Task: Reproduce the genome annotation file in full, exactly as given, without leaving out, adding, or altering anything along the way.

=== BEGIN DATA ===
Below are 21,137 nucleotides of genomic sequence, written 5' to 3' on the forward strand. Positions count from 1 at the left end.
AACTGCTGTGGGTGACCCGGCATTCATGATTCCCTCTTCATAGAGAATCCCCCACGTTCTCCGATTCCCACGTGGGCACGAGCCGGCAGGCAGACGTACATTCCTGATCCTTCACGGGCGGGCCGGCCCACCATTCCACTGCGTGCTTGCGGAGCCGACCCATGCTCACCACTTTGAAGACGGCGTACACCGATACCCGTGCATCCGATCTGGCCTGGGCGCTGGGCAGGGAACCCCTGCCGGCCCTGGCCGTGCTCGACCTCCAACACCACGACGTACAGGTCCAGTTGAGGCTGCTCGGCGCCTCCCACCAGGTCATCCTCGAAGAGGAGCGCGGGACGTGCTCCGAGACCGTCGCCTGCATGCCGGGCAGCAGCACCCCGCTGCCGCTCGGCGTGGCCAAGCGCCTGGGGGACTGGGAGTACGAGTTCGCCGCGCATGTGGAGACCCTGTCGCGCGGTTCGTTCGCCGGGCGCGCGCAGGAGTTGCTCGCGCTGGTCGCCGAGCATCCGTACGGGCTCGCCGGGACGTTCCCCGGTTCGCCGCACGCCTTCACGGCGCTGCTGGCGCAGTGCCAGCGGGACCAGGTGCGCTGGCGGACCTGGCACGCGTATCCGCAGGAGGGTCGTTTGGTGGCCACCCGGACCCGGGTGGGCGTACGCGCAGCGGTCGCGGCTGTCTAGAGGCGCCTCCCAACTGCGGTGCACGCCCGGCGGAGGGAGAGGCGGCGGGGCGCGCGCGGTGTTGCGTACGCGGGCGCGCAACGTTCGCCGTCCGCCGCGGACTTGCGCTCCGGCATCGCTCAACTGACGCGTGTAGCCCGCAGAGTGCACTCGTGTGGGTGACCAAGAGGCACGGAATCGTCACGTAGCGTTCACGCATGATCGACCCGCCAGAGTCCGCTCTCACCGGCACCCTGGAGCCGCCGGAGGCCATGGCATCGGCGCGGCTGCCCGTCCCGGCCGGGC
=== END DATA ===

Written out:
Below are 21,137 nucleotides of genomic sequence, written 5' to 3' on the forward strand. Positions count from 1 at the left end.
AACTGCTGTGGGTGACCCGGCATTCATGATTCCCTCTTCATAGAGAATCCCCCACGTTCTCCGATTCCCACGTGGGCACGAGCCGGCAGGCAGACGTACATTCCTGATCCTTCACGGGCGGGCCGGCCCACCATTCCACTGCGTGCTTGCGGAGCCGACCCATGCTCACCACTTTGAAGACGGCGTACACCGATACCCGTGCATCCGATCTGGCCTGGGCGCTGGGCAGGGAACCCCTGCCGGCCCTGGCCGTGCTCGACCTCCAACACCACGACGTACAGGTCCAGTTGAGGCTGCTCGGCGCCTCCCACCAGGTCATCCTCGAAGAGGAGCGCGGGACGTGCTCCGAGACCGTCGCCTGCATGCCGGGCAGCAGCACCCCGCTGCCGCTCGGCGTGGCCAAGCGCCTGGGGGACTGGGAGTACGAGTTCGCCGCGCATGTGGAGACCCTGTCGCGCGGTTCGTTCGCCGGGCGCGCGCAGGAGTTGCTCGCGCTGGTCGCCGAGCATCCGTACGGGCTCGCCGGGACGTTCCCCGGTTCGCCGCACGCCTTCACGGCGCTGCTGGCGCAGTGCCAGCGGGACCAGGTGCGCTGGCGGACCTGGCACGCGTATCCGCAGGAGGGTCGTTTGGTGGCCACCCGGACCCGGGTGGGCGTACGCGCAGCGGTCGCGGCTGTCTAGAGGCGCCTCCCAACTGCGGTGCACGCCCGGCGGAGGGAGAGGCGGCGGGGCGCGCGCGGTGTTGCGTACGCGGGCGCGCAACGTTCGCCGTCCGCCGCGGACTTGCGCTCCGGCATCGCTCAACTGACGCGTGTAGCCCGCAGAGTGCACTCGTGTGGGTGACCAAGAGGCACGGAATCGTCACGTAGCGTTCACGCATGATCGACCCGCCAGAGTCCGCTCTCACCGGCACCCTGGAGCCGCCGGAGGCCATGGCATCGGCGCGGCTGCCCGTCCCGGCCGGGC